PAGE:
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Payday Loans

Payday loans are the quickest source of funding short-term needs. As the repayment length of these loans is very small, most of the borrowers feel that they can quickly repay the loan, but more than 80% of the borrowers fail to pay it off and eventually they end up with rolling over the loan. No matter how notorious they are, no other short-term loan is as quick as them when it comes to funding financial emergencies.

Salaried borrowers generally rely on these loans. Further, direct lenders can allow you to borrow money despite your poor creditworthiness. These loans are also famous among the unemployed, called payday loans for unemployed direct lenders. They are not a terrible dream as long as you can repay what you owe, but the problem arises when you fall short of cash.

Whether your lender will take you to a court or not depends on the type of your contract. Since it bears your signature, you are bound to all terms and conditions of the contract. If it mentions that the lender can sue you for not settling the debt, you are likely to receive a summons. However, there are rare chances that the jury will put you behind bars. Here is what happened when you stop paying off your debt:

Withdrawals

The payment method for payday loans is generally auto-debit mode, which means you do not need to get into the hassle of transferring money to the lender. As your payment gets due, your account will automatically be debited. They are likely to break the debt into smaller chunks to extract whatever the money is available in your account. Successful attempts will drain your account and each failed attempt will charge bank fees against you.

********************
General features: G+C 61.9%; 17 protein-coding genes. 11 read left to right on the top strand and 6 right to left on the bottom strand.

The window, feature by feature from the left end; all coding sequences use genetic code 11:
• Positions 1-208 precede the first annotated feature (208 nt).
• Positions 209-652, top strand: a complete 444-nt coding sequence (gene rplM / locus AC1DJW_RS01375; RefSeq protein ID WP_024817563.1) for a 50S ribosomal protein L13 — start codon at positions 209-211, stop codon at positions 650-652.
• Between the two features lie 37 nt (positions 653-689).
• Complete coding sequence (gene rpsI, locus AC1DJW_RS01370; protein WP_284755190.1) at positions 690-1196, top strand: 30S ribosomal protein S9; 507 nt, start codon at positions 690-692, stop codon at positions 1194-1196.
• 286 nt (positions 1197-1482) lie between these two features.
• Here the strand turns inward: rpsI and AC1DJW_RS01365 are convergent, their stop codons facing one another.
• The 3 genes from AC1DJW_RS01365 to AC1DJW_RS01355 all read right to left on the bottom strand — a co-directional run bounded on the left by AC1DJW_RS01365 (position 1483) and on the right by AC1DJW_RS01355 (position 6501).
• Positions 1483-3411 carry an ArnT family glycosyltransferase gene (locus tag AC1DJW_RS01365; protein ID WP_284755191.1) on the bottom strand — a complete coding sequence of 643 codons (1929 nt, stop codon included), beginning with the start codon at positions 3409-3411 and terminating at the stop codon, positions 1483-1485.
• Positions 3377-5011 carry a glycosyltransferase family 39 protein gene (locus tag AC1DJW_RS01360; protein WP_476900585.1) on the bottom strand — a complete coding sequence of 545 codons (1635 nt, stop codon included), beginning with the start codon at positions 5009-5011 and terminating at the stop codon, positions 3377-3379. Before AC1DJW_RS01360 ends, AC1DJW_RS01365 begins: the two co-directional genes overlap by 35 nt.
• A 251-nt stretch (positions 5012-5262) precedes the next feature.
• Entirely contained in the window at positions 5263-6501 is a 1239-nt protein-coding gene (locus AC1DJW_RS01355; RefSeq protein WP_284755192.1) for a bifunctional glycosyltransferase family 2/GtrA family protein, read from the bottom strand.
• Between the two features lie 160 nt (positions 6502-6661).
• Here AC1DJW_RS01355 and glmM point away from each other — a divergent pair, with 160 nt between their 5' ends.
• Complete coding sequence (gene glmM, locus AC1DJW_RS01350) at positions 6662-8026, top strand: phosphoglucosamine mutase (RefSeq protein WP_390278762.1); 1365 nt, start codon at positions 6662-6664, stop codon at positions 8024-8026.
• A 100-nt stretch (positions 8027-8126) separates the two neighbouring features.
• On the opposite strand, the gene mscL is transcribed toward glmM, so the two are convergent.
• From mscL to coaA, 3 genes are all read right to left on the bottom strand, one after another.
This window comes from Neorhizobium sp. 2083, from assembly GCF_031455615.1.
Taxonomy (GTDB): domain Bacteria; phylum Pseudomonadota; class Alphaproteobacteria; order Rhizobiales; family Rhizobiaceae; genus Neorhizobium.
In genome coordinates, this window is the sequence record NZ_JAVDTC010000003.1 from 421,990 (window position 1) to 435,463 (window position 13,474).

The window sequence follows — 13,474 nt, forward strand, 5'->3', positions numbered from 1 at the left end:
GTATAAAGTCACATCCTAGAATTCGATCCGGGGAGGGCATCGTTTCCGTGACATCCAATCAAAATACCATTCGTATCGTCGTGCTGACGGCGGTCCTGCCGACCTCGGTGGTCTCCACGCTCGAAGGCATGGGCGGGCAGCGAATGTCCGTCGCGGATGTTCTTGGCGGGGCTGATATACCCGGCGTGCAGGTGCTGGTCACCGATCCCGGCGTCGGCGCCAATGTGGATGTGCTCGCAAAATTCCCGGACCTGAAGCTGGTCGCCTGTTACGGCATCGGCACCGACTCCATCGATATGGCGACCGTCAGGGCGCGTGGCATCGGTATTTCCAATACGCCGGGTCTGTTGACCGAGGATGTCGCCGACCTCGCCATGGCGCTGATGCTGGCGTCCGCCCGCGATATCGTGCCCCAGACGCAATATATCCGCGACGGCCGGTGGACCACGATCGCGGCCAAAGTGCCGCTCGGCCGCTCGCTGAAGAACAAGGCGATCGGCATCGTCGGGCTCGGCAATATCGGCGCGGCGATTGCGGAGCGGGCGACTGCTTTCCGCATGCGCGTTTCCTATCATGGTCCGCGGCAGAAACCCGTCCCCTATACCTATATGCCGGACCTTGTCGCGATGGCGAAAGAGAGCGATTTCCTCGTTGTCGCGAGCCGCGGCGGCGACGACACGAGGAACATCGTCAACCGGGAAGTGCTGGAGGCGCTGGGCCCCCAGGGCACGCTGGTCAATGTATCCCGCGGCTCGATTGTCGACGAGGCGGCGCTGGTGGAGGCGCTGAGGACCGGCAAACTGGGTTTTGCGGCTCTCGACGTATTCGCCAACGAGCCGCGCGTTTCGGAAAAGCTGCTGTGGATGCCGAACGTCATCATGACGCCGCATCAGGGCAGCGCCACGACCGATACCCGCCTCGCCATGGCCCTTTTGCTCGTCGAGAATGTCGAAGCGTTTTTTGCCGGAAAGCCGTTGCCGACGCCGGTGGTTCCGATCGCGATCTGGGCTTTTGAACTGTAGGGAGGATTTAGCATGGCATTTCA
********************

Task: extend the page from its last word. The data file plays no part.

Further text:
Collection calls

At first attempt, the lender always pulls money from your account. When this strategy fails, they will refer you to the debt collection agency. You will start receiving the calls. They will start sending notifications and emails and if you do not turn to them, the lender will send a court to summon. When you start receiving notifications, you should immediately respond to them. Try to negotiate if they are ready to accept less than what you owe. They are likely to agree to your proposal if you inform them of your true financial condition.

Court summons

Failing to repay the debt is not a criminal offence. In fact, it is illegal to threaten you. However, some lenders file a suit against borrowers when they fail to pay off the debt. It is important you know all the clauses of your contract at the time of signing. When you receive a court summons, you should prepare yourself for the trial. You cannot ignore it even if a lender has issued it mistakenly.

Never think that your lender will not sue for a small amount. The fact is all lawsuits against consumers are relatively for a smaller amount. Most of the borrowers do not appear before the jury due to which they give a verdict that is unlikely to be in your favour. They may not put you behind bars, but orders the debt collection agency to use your assets to recover money. Never forget to ask for evidence when you are alleged that you did not settle your debt. This will give you complete details about your dues.

What to do when you fail to pay off the debt

Though you can prevent yourself from incarceration, you cannot avoid losing your assets. Before your lender transfers your case to the debt collection agency, you should seek advice from credit counsellors they will help you make strategies to pay off your debt.

The bottom line

Never think that debt will go away itself. Even if you have a small amount of debt, you should figure out ways to pay it off. Try to create a budget to cut down on your spending, talk to debt counsellors and make an effective repayment plan.